5) Be flexible because God seldom does anything exactly the same way twice. We may learn processes that help us. We’ll discover our own strengths and weaknesses, and how to prepare ourselves to listen, but there are no formulas, no techniques, to get God to speak to us about a topic of our choosing, or in our time.

Jesus’ example
It’s very important to realize that Jesus Himself functioned this way. Everything He did was a response to the Father’s leading. He did nothing on His own initiative. He was constantly engaged in a spiritual conversation with the Father, doing what He saw the Father do and saying what He heard the Father say. If He was guided this way, and He is our model, then we too must learn to do the same. The only difference is, we now respond to His leading as He responded to the Father’s. Listen to how Jesus explains this process in the Gospel of John.
• John 5:19-20,30 • John 6:38 • John 8:28-29
• John 12:49-50 • John 14:10 • John 20:21

Different ways God communicates (4 Vs)
• Verbal (hear)
• Visual (see)
• Visceral (feel)
• “Verseral” (remember verses of Scripture)

First steps
A “spiritual conversation” with God must start somewhere. It begins with first steps; it doesn’t just suddenly appear. And we don’t have to wait to be confronted by a major crisis to start learning. In fact, we would be wise to start right away on relatively simple matters. Here are some suggestions:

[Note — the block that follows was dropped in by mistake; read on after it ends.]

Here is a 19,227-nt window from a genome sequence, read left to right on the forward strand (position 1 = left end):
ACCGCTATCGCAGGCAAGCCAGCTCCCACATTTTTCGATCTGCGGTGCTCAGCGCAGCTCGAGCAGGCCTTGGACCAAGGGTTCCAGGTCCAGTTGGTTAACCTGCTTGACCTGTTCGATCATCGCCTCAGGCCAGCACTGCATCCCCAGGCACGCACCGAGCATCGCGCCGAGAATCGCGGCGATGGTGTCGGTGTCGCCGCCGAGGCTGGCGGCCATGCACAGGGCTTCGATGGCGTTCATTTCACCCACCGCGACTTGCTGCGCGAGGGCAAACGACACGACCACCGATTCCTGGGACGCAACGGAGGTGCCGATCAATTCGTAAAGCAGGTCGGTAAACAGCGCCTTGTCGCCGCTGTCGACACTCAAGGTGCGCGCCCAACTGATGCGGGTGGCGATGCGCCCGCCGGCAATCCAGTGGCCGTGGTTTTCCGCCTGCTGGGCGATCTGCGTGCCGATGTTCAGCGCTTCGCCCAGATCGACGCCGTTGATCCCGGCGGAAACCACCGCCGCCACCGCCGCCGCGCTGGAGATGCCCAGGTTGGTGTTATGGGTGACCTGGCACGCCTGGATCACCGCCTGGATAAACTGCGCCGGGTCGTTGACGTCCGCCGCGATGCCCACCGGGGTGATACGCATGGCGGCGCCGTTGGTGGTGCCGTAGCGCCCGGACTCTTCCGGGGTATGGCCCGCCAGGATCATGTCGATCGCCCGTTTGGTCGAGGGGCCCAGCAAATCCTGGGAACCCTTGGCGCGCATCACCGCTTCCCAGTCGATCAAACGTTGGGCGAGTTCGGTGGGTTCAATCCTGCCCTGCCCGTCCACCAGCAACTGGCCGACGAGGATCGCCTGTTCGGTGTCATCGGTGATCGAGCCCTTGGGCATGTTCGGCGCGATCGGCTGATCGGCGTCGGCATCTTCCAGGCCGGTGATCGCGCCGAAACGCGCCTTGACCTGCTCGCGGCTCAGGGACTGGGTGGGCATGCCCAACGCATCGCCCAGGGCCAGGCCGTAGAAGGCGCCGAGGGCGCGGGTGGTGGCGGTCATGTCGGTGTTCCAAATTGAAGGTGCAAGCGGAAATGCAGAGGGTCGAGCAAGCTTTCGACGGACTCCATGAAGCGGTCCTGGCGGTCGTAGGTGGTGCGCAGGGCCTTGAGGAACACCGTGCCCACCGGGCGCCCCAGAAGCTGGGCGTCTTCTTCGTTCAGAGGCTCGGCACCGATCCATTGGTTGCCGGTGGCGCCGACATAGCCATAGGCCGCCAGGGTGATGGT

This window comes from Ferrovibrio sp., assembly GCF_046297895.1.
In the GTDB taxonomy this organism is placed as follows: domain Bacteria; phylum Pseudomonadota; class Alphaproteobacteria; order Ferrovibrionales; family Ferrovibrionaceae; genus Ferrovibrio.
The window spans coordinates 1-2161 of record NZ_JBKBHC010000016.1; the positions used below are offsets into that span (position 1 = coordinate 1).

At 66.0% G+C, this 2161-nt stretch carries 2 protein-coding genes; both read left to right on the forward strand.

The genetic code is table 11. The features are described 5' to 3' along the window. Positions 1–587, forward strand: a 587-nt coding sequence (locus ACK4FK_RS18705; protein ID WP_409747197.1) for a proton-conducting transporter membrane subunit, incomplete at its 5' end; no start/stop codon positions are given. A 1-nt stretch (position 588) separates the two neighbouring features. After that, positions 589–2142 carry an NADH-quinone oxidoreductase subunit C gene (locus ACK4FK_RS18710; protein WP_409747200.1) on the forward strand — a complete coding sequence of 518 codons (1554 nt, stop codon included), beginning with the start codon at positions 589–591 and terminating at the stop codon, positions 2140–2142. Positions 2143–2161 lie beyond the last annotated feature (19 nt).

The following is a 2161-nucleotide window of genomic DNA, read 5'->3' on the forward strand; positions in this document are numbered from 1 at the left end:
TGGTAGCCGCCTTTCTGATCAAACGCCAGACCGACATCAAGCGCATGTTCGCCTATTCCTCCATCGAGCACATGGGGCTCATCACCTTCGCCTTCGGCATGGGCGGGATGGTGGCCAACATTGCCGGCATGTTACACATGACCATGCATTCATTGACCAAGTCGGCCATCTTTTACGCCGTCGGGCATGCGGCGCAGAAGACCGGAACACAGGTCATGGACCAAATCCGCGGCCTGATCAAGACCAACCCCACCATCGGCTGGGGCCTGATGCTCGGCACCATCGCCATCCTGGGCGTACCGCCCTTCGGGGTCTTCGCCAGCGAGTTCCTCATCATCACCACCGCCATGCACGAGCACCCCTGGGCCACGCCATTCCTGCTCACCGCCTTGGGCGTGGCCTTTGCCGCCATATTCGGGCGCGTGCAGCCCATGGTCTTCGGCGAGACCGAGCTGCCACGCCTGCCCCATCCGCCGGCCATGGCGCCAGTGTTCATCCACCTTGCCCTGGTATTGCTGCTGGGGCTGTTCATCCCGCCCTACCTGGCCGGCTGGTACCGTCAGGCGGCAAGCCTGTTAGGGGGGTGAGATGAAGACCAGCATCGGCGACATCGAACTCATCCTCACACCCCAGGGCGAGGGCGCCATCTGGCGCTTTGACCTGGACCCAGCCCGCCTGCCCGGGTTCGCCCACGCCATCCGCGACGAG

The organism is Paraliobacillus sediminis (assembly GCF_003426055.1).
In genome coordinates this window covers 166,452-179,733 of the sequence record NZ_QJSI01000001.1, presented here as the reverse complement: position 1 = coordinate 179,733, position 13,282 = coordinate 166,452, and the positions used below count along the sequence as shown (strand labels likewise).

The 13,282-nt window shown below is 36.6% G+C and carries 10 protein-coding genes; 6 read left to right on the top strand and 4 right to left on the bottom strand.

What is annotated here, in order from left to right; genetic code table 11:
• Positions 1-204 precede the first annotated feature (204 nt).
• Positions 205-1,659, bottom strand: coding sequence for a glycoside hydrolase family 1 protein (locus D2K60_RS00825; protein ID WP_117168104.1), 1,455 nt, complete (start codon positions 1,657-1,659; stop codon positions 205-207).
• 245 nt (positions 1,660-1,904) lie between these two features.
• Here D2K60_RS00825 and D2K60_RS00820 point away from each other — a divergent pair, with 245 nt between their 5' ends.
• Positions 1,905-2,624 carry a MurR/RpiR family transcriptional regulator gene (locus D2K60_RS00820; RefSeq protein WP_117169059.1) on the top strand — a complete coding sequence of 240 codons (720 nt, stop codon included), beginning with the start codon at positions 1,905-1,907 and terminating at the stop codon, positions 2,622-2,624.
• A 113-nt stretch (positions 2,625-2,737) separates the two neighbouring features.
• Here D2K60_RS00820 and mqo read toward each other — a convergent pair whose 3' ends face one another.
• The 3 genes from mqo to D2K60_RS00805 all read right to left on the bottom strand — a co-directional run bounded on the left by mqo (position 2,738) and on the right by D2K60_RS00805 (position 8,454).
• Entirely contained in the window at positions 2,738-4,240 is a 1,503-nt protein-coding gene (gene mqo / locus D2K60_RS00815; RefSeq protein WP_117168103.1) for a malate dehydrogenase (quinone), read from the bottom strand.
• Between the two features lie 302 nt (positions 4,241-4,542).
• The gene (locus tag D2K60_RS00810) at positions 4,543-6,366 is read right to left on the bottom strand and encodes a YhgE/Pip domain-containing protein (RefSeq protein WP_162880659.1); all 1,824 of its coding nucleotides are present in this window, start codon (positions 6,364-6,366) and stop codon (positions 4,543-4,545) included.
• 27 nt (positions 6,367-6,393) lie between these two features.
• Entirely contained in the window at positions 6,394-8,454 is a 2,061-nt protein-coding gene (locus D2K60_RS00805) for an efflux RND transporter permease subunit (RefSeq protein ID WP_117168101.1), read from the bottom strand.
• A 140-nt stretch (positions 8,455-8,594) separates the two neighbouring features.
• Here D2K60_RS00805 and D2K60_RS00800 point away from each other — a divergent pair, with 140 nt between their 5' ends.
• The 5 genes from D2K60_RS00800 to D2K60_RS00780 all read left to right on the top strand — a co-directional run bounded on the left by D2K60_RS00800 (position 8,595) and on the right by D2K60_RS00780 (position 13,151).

1) Keep a daily journal. Read one chapter of the Bible a day and ask yourself, “What speaks to me personally in this chapter?” Next, write that verse out in your journal. Then briefly restate the truth you see there in your own words. Then, write down how that truth applies to you now. And finally, write a prayer that asks God to bring about that truth in your life. This is a very safe first step, but it presses you to listen with your spirit.

2) Pray for someone without first asking them what they need. Ask God to show you what they need, then wait for His guidance while worshipping quietly. When an impression comes test it. (Is it Scriptural? Appropriate for you to pray? Will this edify the person or injure? Do you feel the Lord’s love for this person as opposed to a desire to correct, scold or display your spiritual powers?)

Then share with the person what you believe you heard. Say, “I believe I heard this, does it sound like it might be from the Lord?” If they answer positively, then ask, “May I pray this for you?” Then lay a hand (or hands) on their head or shoulder and pray gently and humbly what God showed you. Afterward, ask the person if what you prayed made sense. How did what you prayed apply to their situation?